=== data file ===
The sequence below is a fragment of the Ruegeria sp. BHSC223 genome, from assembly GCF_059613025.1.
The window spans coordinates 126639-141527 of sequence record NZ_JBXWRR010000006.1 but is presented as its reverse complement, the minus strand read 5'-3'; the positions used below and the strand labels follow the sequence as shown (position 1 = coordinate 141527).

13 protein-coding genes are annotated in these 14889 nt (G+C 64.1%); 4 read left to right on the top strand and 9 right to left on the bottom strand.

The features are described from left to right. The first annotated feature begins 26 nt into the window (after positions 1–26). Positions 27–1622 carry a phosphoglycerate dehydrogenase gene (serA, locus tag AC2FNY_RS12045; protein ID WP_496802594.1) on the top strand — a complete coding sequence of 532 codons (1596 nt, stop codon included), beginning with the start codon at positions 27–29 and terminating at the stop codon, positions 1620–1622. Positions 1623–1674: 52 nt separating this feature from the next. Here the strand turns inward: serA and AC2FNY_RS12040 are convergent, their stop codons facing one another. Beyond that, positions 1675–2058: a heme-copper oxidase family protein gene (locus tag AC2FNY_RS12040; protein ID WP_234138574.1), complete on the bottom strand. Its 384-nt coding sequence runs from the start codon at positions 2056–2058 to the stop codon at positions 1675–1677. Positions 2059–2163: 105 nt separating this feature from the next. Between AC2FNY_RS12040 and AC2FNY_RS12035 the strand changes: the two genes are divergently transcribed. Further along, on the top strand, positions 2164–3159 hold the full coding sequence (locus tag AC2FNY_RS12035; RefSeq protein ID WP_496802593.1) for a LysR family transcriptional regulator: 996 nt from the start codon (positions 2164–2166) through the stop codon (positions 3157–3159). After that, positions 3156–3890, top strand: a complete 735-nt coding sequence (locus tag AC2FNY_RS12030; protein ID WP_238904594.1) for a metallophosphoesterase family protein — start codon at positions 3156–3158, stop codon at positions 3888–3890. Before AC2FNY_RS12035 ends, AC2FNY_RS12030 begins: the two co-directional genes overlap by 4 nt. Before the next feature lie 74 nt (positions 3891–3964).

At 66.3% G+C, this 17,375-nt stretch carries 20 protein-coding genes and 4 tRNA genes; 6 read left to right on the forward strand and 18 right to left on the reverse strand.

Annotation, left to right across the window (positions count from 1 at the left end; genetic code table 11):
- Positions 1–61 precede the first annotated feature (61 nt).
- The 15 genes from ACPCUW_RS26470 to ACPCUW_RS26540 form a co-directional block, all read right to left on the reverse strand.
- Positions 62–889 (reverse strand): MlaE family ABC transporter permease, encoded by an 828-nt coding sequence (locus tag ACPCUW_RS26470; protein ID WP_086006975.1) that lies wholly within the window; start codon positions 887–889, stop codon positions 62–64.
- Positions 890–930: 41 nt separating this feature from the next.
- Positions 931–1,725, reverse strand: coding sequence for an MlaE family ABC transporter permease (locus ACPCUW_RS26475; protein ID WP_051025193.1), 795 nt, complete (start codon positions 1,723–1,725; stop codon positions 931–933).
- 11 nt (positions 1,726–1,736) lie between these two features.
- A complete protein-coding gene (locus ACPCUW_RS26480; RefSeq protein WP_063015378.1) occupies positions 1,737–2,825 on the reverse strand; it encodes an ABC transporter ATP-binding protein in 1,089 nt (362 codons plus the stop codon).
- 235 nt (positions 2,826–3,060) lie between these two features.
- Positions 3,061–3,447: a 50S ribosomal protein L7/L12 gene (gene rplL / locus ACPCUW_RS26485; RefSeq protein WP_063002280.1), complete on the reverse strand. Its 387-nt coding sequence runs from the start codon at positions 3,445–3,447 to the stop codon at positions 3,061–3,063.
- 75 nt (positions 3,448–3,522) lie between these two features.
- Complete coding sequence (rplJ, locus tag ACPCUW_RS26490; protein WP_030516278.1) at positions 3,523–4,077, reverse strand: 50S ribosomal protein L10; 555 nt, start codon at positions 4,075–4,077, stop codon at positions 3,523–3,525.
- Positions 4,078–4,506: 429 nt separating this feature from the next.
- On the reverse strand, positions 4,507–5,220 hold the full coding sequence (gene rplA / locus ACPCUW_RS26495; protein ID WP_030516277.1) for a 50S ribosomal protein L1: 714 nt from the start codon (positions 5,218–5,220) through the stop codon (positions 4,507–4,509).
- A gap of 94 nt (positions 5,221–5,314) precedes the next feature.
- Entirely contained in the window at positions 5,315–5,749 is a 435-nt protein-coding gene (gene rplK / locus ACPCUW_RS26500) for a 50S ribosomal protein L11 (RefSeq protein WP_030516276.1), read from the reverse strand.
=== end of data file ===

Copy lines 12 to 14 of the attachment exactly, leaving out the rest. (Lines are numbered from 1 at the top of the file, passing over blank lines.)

- 11 nt (positions 1,726–1,736) lie between these two features.
- A complete protein-coding gene (locus ACPCUW_RS26480; RefSeq protein WP_063015378.1) occupies positions 1,737–2,825 on the reverse strand; it encodes an ABC transporter ATP-binding protein in 1,089 nt (362 codons plus the stop codon).
- 235 nt (positions 2,826–3,060) lie between these two features.